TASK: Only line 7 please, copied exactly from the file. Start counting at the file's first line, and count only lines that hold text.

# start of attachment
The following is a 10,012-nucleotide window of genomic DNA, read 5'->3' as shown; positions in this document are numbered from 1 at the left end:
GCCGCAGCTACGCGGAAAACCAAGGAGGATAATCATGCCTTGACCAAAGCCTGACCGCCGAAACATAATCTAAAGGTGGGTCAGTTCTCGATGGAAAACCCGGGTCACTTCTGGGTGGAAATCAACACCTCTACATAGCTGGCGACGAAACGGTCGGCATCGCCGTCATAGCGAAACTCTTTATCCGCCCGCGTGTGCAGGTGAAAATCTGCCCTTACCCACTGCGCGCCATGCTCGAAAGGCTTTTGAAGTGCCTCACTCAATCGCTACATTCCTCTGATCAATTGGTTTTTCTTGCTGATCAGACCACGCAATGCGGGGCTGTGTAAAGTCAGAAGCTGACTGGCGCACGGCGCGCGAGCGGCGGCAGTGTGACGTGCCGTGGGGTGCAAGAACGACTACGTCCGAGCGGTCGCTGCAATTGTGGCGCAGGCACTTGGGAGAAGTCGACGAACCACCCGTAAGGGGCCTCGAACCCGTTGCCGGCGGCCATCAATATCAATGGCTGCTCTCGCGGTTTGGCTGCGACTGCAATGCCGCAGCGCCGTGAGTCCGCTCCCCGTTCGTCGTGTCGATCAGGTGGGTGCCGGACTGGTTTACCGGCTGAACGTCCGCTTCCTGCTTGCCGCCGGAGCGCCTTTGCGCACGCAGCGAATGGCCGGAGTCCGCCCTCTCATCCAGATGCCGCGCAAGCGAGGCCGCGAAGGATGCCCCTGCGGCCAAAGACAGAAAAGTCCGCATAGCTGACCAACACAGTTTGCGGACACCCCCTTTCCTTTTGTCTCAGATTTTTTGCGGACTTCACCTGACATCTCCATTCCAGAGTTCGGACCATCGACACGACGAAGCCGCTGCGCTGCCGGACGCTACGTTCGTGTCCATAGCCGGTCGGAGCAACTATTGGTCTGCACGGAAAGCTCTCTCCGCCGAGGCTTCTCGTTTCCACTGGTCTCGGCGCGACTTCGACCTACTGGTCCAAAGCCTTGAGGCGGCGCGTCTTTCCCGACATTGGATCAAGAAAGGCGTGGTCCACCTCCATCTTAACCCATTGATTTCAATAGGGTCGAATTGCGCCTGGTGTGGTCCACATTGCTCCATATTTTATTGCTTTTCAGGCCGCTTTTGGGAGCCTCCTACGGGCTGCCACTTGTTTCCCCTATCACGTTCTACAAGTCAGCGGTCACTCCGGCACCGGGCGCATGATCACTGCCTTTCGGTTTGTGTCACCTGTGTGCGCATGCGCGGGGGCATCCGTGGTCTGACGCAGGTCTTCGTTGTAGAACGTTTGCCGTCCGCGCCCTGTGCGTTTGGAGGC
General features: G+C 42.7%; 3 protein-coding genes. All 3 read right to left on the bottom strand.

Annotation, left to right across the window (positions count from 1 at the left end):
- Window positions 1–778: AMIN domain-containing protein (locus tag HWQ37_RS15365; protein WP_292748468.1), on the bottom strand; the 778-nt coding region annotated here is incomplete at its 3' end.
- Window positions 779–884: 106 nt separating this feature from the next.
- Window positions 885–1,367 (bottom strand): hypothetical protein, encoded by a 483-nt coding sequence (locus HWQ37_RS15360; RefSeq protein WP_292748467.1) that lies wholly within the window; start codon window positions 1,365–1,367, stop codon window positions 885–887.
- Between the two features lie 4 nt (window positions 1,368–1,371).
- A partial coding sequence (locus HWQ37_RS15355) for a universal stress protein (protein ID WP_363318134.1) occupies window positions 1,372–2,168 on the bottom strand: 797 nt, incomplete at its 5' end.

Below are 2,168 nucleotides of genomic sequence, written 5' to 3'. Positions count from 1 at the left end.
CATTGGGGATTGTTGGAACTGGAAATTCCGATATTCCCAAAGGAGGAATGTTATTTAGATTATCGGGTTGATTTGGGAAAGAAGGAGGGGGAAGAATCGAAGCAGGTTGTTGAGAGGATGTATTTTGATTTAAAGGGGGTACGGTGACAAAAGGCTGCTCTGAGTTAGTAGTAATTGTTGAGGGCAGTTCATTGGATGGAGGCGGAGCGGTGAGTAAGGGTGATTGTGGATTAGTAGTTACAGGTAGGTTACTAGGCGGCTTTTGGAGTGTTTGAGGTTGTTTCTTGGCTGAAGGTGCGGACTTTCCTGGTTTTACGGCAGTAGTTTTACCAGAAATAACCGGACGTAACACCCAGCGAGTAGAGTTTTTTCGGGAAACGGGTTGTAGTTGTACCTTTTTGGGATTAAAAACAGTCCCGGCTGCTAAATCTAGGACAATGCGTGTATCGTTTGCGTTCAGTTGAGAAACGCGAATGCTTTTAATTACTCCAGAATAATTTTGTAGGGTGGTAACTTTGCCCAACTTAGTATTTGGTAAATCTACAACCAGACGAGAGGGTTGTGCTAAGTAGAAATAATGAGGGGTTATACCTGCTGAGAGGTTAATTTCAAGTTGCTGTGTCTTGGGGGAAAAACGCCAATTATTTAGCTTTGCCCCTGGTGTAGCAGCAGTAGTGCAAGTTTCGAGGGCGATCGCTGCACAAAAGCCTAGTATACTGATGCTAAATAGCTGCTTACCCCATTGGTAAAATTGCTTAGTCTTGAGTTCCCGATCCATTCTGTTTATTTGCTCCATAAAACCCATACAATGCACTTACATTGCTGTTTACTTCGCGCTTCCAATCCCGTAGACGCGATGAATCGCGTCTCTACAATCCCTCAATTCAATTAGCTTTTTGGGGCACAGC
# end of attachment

- Window positions 885–1,367 (bottom strand): hypothetical protein, encoded by a 483-nt coding sequence (locus HWQ37_RS15360; RefSeq protein WP_292748467.1) that lies wholly within the window; start codon window positions 1,365–1,367, stop codon window positions 885–887.